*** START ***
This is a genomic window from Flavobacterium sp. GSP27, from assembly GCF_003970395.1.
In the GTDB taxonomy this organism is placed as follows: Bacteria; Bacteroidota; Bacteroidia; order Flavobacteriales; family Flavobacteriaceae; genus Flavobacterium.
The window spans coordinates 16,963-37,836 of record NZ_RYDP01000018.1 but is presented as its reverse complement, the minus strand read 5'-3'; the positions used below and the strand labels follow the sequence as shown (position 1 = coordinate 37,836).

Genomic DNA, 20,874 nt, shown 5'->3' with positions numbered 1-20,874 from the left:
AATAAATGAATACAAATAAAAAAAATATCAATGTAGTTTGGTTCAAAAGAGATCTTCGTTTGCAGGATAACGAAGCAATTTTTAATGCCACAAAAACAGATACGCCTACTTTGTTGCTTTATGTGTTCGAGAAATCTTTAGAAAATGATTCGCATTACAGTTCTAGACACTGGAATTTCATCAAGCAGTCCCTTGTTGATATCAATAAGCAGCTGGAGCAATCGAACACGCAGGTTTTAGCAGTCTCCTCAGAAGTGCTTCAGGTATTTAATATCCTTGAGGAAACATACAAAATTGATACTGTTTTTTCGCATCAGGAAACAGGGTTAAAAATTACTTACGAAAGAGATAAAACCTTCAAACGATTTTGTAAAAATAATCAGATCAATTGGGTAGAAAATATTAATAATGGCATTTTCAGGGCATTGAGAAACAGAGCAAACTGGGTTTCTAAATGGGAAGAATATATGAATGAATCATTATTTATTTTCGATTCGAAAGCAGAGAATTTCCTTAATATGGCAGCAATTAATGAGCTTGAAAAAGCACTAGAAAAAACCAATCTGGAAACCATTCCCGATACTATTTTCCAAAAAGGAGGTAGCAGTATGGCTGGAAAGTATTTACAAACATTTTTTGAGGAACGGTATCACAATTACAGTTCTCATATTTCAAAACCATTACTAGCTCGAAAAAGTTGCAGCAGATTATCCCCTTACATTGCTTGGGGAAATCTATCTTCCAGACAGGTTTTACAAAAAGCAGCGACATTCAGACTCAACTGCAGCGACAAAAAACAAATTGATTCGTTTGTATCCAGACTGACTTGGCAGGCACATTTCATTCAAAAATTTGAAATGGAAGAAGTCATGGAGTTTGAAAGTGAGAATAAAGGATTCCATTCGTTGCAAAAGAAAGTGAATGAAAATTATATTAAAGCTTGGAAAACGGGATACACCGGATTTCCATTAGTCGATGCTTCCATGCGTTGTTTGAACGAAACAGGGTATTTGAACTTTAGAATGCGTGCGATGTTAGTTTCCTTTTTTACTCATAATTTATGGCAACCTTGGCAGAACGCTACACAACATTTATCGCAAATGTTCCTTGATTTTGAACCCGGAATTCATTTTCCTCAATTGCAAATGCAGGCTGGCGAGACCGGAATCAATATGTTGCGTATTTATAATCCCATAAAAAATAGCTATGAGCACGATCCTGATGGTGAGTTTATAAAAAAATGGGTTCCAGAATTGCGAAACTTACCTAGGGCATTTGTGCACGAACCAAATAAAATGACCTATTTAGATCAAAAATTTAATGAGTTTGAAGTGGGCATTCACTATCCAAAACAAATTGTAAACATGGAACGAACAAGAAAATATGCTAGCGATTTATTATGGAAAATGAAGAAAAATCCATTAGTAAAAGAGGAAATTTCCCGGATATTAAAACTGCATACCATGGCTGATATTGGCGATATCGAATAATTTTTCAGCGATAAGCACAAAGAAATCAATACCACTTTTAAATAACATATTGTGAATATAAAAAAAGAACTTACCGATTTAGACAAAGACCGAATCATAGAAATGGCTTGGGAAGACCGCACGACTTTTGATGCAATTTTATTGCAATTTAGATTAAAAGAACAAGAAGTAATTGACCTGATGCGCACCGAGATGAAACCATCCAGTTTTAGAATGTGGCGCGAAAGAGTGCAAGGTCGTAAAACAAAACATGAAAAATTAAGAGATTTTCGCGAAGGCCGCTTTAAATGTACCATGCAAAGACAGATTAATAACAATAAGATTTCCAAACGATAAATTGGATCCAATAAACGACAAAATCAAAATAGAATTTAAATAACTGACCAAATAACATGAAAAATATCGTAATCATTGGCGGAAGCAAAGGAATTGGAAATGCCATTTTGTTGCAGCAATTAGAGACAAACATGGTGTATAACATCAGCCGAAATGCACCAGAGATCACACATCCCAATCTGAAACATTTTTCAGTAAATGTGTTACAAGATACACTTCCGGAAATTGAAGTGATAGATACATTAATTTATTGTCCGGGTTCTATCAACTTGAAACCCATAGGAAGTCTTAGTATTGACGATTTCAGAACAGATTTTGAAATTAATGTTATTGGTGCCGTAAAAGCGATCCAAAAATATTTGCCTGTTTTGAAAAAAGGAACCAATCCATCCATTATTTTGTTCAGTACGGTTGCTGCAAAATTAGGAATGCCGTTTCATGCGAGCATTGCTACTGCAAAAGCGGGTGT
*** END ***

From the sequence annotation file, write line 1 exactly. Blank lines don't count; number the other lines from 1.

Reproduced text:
This is a genomic window from Flavobacterium sp. GSP27, from assembly GCF_003970395.1.